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How to do Conditional Compilation with Java

Posted by schaefa on January 20, 2005 at 4:50 PM PST

These instructions are a way to do conditional compilation with Java like the C/C++ #ifdef. In Java there is no preprocessor and so we need to work around this missing feature. This work around is using Ant's copy and filter feature to create the source with the different code in it. In this example I wanted to accomplish the following:

  • The Java classes must be valid Java code so that any editor/IDE can read it as regular Java code
  • The conditional compilation must also work outside Java methods so a constant boolean if statement does not work
  • The selection of the version to compile to must be settable when the build of the project is started
  • The compilation must work properly without cleaning the project first

1. Add into your Java classes a start tag (like //[ifdef]) and an end tag (like //[enddef]) around the code in question. To include code for version 1:

import java.sql.ParameterMetaData;

    public byte[] getBytes(String parameterName)
            throws SQLException {

The // at the beginning of the tag ensures that this is still valid Java source code.

To exclude code:
/* //[endef]
    public byte[] getBytes(String parameterName) {
//[ifdef] */

2. To swap the used code for version 2 the start and end tag just have to be set to /* respectively */. In this case the included code is excluded and the excluded code in included.

3. Add a copy-n-filter task in your Ant build script. There the source coded will be copied away and the filter tags are replace with the actual value. For version 1 the start / end tag will vanish and for version 2 they will be substituted with /* and */. Attention: the source code is copied into two different root directory one for version 1 and the other for version 2. Because Ant tries to avoid copies if the file does not have changed this can lead to having the wrong version of code in your target directory. This is an Ant script snippet:

        <copy todir="${src.dir}/${version}">
            <fileset dir="${src.dir}/java">
                <include name="**/*.java"/>
            <filterset begintoken="//[" endtoken="]">
                <filter token="ifdef" value="${ifdef.token}"/>
                <filter token="enddef" value="${enddef.token}"/>

4. Set the start / end tag token. Note that the start / end tag token are set at the end to their default value only when not already set.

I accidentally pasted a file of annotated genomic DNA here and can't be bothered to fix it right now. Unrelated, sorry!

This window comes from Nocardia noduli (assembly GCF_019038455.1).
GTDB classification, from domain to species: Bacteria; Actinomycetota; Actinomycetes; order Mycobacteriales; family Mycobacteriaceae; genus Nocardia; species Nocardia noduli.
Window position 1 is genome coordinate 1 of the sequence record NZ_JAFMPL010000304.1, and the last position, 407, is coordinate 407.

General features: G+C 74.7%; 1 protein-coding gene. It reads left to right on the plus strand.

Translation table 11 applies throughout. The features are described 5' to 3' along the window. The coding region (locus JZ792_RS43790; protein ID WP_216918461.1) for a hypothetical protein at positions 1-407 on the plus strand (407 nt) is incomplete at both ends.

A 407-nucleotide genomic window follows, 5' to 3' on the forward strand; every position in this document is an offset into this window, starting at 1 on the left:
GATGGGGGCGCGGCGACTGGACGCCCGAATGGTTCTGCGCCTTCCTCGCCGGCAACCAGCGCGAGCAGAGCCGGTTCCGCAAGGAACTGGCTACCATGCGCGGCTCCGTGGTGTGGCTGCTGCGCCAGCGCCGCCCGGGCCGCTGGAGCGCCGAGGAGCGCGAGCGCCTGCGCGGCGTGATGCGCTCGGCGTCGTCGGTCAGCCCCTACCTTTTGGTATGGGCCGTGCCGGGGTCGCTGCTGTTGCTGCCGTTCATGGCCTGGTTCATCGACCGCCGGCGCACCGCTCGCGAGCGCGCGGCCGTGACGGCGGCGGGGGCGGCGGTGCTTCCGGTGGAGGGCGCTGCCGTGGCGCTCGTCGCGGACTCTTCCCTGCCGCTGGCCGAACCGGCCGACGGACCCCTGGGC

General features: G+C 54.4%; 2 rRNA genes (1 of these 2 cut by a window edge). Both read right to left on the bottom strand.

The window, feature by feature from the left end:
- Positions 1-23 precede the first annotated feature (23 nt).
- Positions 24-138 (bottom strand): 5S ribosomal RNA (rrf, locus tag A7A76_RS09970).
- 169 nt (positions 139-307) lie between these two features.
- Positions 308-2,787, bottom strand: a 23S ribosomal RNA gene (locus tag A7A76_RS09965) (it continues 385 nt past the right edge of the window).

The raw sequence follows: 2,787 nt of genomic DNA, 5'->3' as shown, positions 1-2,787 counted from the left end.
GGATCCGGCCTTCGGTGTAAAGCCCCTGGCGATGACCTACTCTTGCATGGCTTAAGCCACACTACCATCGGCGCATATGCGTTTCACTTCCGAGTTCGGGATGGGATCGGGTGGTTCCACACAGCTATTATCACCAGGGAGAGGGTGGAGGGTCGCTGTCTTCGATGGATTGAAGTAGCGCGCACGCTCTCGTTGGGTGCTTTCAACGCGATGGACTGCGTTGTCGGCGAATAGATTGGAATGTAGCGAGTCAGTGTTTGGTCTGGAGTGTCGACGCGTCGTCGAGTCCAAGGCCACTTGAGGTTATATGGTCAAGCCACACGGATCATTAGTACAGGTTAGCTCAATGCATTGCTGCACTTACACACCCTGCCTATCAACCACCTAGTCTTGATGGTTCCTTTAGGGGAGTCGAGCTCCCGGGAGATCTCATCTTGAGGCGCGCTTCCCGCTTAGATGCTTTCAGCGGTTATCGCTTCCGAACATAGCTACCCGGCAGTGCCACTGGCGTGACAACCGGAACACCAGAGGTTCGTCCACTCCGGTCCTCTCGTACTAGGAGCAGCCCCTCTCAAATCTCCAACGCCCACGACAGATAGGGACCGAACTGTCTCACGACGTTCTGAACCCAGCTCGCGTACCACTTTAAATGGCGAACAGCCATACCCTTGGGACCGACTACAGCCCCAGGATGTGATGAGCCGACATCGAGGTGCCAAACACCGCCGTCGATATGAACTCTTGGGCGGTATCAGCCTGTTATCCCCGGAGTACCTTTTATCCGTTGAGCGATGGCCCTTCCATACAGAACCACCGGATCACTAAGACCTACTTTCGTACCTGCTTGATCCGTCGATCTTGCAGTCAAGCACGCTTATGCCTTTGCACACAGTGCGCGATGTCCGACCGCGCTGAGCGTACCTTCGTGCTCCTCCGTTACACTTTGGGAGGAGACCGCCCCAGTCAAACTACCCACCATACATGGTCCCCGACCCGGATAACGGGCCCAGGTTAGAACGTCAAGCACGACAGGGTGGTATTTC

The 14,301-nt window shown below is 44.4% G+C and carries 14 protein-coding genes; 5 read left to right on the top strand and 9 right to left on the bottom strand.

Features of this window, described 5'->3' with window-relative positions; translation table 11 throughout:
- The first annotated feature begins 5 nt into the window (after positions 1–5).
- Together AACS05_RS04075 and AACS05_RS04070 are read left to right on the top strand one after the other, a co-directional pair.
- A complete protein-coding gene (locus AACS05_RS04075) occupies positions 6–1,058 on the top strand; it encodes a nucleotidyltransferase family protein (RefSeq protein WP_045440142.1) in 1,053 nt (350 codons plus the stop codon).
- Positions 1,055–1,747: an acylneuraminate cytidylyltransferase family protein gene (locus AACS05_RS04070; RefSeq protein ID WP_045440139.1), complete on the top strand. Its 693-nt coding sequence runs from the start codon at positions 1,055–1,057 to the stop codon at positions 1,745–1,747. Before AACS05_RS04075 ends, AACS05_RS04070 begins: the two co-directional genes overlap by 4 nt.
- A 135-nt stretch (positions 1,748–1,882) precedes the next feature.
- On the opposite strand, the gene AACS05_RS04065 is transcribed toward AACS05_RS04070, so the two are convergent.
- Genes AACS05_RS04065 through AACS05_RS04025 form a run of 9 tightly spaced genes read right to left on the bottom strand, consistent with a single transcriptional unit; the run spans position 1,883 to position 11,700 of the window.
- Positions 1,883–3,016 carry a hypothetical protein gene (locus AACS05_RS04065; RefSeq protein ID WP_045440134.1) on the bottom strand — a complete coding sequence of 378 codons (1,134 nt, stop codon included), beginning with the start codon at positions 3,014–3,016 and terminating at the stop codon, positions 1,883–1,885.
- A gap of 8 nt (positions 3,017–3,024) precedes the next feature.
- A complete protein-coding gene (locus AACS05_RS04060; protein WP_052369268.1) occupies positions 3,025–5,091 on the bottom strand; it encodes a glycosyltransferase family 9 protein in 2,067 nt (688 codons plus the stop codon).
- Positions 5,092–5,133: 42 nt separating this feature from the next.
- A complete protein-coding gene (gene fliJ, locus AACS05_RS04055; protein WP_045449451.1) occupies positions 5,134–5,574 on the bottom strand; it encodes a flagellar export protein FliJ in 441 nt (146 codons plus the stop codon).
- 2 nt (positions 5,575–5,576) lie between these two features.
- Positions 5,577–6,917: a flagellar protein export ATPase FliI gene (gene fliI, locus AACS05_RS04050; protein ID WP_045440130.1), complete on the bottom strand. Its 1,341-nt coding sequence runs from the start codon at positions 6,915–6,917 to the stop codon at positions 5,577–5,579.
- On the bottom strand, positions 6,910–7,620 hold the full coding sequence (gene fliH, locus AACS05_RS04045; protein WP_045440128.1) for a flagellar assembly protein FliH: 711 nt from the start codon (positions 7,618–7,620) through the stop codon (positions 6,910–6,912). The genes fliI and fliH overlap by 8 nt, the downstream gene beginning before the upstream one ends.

<condition property="ifdef.token" value="/*">
            <equals arg1="${}" arg2="false"/>
        <condition property="enddef.token" value="*/">
            <equals arg1="${}" arg2="false"/>
        <!-- If not set already make sure that they are defined but empty -->
        <property name="ifdef.token" value=""/>
        <property name="enddef.token" value=""/>

If the Ant script is started without set to false it will compile the code to version 1. If the parameter is set to false it will compile to version 2. This can be accomplished this way:
ant build

5. Make sure that you compile from the right directory:

        <javac ...
            <src path="${src.dir}/${version}"/>

I hope this will help you in the future

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Just FYI, you can use the C/C++ Preprocessor with anything, ...

Just FYI, you can use the C/C++ Preprocessor with anything, including Java. Just use the command line option to your C/C++ compiler that indicates only the preprocessor step should be run. Its been a while since I used it, but I believe the command line option is -P.

How to do Conditional

No conditional compilation is really a pain in the neck for all developers. There have been several different approaches to this problem, one that I found recently is a freeware called wwyt, which is a pre-processor for conditional compilation. First, you can embed in your .java files its own directives (like #if, #else, hidden inside comment blocks, of course.) Then, right before compilation, you use this tool to convert the source files. wwyt will remove or expose Java statements based on those directives. After compilation, you can run it again to restore the files back to their original state. Details can be found here: It's an external tool, running under Windows command line, though.